Bill Durodie writes about 'Lessons from the Huawei Debacle', published by the Institute for Policy Research at the University of Bath.
Of all the platitudes doing the rounds and relating to China over recent times, one of the more facile must surely be that; ‘the prime aim of the Chinese Communist Party (CCP) … is to stay in power’. Maybe those making such pronouncements could – joking aside – point to any Western establishment that does not share this goal?
It is ironic then, that those rightly lambasting the lack of loyalty displayed by the recent leaks of confidential deliberations at UK National Security Council level - regarding the deployment, or not, by Chinese telecoms giant, Huawei, of new 5G technology there - appear to project a preference for a more coherent, centralised and confidential mode of decision-making – as they may imagine China’s to be…
China is so vast, of course, that Cambridge economist, Joan Robinson’s famous adage; ‘Whatever you can rightly say about India, the opposite is also true’, surely applies there too. Robinson also noted how; ‘The misery of being exploited by capitalists is nothing compared to the misery of not being exploited at all’ – a lesson that the ruling Chinese cadre-class implicitly took on board when shifting its base away from peasants and opening themselves up to the market to promote their; ‘Socialism with Chinese Characteristics’.
To start any analysis of Beijing politics, or the Huawei debate, with assertions as to the CCP’s roots in Marxist-Leninist ideology therefore, is equally misguided. The world has changed a good deal since 1917, 1949, 1978, or whatever other date such supposed insights are held to be relevant to.
Indeed, irrespective of what the Party faithful (not known, in my experience, for reading much Marx) may imagine, the great man himself noted long ago, in relation to the disruptive impact of market forces on society, how: ‘All that is solid melts into air, all that is holy is profaned’.
With the constant chatter nowadays about the forces and impact of globalisation, one might have imagined that armchair analysts would have caught up and noticed the extent to which their cherished models about China might need to change too. Indeed, when the West examines China, there seems to be a failure to note the obvious – that there are two elements to this; China … and the West.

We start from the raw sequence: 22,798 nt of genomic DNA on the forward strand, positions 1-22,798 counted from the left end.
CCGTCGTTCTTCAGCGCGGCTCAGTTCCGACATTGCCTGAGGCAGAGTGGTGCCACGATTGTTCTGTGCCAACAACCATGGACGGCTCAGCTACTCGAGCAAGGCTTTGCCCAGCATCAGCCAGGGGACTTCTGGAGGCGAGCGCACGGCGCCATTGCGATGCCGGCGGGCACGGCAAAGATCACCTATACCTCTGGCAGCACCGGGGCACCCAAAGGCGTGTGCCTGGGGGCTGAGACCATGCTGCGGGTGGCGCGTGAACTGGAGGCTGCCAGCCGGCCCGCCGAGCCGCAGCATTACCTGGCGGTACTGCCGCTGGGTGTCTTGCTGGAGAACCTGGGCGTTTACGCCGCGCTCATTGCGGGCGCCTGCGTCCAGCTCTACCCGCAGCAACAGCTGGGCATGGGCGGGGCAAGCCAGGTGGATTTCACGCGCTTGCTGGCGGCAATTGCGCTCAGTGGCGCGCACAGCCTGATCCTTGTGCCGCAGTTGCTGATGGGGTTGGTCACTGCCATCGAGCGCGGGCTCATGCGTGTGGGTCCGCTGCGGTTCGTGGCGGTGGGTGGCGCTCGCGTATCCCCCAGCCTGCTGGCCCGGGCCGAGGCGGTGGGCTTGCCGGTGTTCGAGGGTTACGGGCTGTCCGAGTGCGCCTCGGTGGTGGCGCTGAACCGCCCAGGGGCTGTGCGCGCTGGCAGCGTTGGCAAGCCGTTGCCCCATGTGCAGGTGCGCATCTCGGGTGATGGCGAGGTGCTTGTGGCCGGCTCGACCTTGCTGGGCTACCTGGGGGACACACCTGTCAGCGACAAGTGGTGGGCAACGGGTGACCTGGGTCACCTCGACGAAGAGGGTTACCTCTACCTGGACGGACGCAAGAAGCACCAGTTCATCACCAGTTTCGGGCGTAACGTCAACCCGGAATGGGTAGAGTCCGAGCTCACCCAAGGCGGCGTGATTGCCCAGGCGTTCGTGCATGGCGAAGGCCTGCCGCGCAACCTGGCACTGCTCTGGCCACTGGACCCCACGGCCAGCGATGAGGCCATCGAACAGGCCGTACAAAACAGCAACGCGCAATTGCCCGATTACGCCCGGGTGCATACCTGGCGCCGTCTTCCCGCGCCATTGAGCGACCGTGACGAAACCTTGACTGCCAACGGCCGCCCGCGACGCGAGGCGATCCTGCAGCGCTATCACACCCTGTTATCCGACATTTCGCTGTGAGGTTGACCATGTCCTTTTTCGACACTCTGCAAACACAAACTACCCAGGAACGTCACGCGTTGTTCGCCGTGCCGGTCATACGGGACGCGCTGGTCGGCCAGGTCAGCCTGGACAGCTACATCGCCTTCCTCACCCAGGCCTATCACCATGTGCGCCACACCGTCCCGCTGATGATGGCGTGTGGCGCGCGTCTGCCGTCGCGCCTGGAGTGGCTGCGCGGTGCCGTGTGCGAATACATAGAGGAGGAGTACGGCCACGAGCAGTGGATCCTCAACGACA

A confident and purposeful West will see China in a very different way to a West that is insecure, confused or directionless. It could see a source of opportunities more than sensing a constant threat. The truth – as in many things – will lie somewhere in-between. Before looking at China then, it is essential to understand how much has changed in our own backyards and outlooks over recent decades.
Who is in charge?
The apocryphal phrase, attributed to the former, realpolitik US Secretary of State, Henry Kissinger; ‘Who do I call if I want to speak to Europe?’, contained an important truth – that through its institutional arrangements (let-alone its disparate constituent members), what was to become the European Union (with five Presidents – Council, Commission, Parliament, Central Bank and Eurozone Finance Ministers), failed to speak with a singular voice and, accordingly, could not project itself coherently into the international domain.
The tables appeared to turn a decade ago when the European Union appointed its first foreign affairs and security policy chief, the unelected British politician, Catherine Ashton. But when the then US President Obama wanted to discuss what really mattered in European affairs at the time (such as the euro debt crisis), it was still to national leaders, like the German Chancellor and French President that he turned to in the first instance.
More recently, with the election of Donald Trump as the 45th President of the United States, the Washington foreign policy establishment appears to have become less confident and coherent too, while the post of Secretary of State seems increasingly to come with a revolving door. Finally, EU officials have been able to invert the joke and wonder out loud who they should talk with when wanting to speak to the US.
But a glance at the situation elsewhere should alert anyone to the fact that such incoherence is now almost universal. Who speaks for the UK, for instance? The Prime Minister, Theresa May, as far as many are concerned, not only struggles with her Cabinet, but lost control of the Brexit process to Parliament. The latter is a body, in-the-main, opposed to implementing the expressed will of the majority of the people it is meant to represent (for which many of its Members know they will suffer the consequences at forthcoming elections).
And, recent trends aside which, by-and-large, have been replicated across the Western world, international relations and foreign policy analysis models have long been out of step with post-Second World War developments. The latter included the emergence of a multitude of supra- and sub-national institutions of growing significance – a process that accelerated through the post-Cold War breakdown of the old – Left v Right – political order and the advent of regulatory (as opposed to redistributive) regimes, expressed through a shift in emphasis from government to multi-stakeholder governance.
Is China different?